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Truth doesn't change
Our amazing Catholic Faith, that "Pearl of Great Price" has sometimes been made to seem complicated. Often it has been watered down, and not taught in its wonderful fullness.
As we celebrate the beautiful Feast of Our Lord's Incarnation, may we ask ourselves, "How can I truly come to know God?" He has revealed Himself to us through His Eternal Word, His only begotten Son, Our Lord and Savior Jesus Christ, who is the Way, the Truth and the Life.
Just as God is Trinity, Dei Verbum, Vatican II's Dogmatic Constitution on Divine Revelation tells us of the three ways of authentic knowledge of God: Sacred Tradition, the Oral word; some of the oral teaching of Christ was written down and has become Sacred Scripture; and the Church's Magisterium.
These three always work together and one cannot operate apart from the other two. The only authority that can authentically interpret Sacred Tradition and Sacred Scripture is the Magisterium, the teaching authority Christ gave to Peter and the Apostles. This now resides with the pope and the bishops, and must always be in accord with what the Church has always believed, taught and confessed. The truth does not change.
We can clearly see that those who have separated themselves from the Church (Christ founded only one) have no way to authentically interpret the Bible, and to know the fullness of the truth. There are more than 40,000 Protestant denominations and splinter groups. We can learn much from our Protestant brothers and sisters (those validly baptized truly are our brothers and sisters in Christ). In many cases their zeal puts us to shame. But we must pray and work, and build bridges of friendship, to help them come to fullness of truth and thus have the best chance of salvation.
Protestantism has also greatly influenced Catholics. How many now believe they can disregard any Church teaching, and still be good Catholics?! How many have now come to call evil good?
May we urge all to prayerfully read and study Dei Verbum and the Catechism of the Catholic Church.
"Knit Together" (Discover God's Plan for Your Life) by Debbie Macomber is not a knitting book but the inventory that we are knit together in daily life.
The 12 chapters are introduced by some of Psalm 139 and a quote. The chapters are purpose, risk, dreams, goals, success, relationships, balance, work, gratitude, blessings and worship.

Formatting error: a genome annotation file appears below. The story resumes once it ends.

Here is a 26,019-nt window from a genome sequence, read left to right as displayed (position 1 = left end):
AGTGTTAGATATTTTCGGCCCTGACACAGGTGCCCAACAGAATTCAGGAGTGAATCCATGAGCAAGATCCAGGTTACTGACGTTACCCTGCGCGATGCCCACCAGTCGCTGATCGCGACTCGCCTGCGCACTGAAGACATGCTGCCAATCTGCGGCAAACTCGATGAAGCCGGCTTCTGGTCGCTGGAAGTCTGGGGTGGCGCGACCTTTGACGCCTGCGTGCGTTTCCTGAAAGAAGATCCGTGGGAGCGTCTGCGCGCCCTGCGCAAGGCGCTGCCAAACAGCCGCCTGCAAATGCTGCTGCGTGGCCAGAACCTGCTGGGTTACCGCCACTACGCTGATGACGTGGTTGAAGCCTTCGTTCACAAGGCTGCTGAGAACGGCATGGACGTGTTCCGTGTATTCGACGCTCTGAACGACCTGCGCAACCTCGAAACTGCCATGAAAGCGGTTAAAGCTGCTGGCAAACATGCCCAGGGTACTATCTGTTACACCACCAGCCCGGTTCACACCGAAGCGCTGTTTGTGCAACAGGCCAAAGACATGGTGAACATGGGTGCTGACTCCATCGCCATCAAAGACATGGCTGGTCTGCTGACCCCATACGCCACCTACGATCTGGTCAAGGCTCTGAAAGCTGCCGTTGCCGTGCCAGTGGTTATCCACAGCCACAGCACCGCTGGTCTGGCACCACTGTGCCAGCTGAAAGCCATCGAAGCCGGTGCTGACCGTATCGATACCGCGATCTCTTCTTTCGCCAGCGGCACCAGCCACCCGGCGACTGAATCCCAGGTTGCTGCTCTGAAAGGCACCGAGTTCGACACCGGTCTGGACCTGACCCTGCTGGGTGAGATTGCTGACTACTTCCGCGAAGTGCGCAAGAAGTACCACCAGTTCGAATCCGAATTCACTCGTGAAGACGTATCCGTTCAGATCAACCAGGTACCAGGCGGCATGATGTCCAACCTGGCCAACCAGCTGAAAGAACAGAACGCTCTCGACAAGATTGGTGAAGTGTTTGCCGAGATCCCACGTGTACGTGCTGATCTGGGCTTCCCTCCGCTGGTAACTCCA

It is very thought-provoking and a breath of fresh air.
At a time when a large percentage of Catholics do not practice their faith, the elevation of the Eucharist is crucial to reversing that trend. More than ever we must do a better job of conveying the message that the Eucharist is the Sacrament of Divine Love.
The Eucharist is a Holy Communion with Him who is Love and our Divine Savior. Through the frequent reception of Holy Communion and devotion to the Blessed Sacrament, human souls can better understand Divine Love.
With greater understanding will come the desire to practice the Catholic faith. It is the duty of both clergy and laity to proclaim this Sacrament of Divine Love.
Bishop Robert Barron lamented (Forum, Nov. 6) the iGener's (born between 1995 and 2012) are "the least religious generation in US history."
One youth said "I knew from church that I couldn't believe in both science and God, so that was it. I didn't believe in God." It is too bad that we don't know what church he attended. Apparently, this youth doesn't know anything about the Catholic Church. Every Catholic college and university teaches science. At the college I attended we even studied Darwinism.
How many times is it necessary to say and prove that God and science are compatible? In the history of Catholicism there have been many religious involved in science. St. Albert the Great was one of the forerunners of modem science and was said to have invented a robot that moved and spoke. Andrew Gordon, a Benedictine monk, invented the electric motor and Italian Piarist Father Eugenio Barsanti co-invented the internal combustion engine.
Nicholas Copernicus, a third order Dominican, composed some of his most significant treatises advancing a heliocentric theory of how the earth revolves around the sun.
Marie Agnesi, a brilliant mathematician of the Early Modem Period, made a groundbreaking work in differential and integral calculus. Blaise Pascal, a Catholic philosopher, laid the foundation for mathematical probability, and Father Francesco Faá Bruno developed the formula for identifying higher derivatives.
Bishop Robert Grosseteste advanced the early version of the "Big Bang" theory, but it was Belgian priest George Lemaitre who first proposed this theory of the universe's expansion. This was two years before Edwin Hubble's famous essay on the subject and years before Albert Einstein's groundbreaking hypotheses.
The iGener's are not only least religious but, also, the least educated. That is because they love what is futile and seek what is false.
William R. Delucchi
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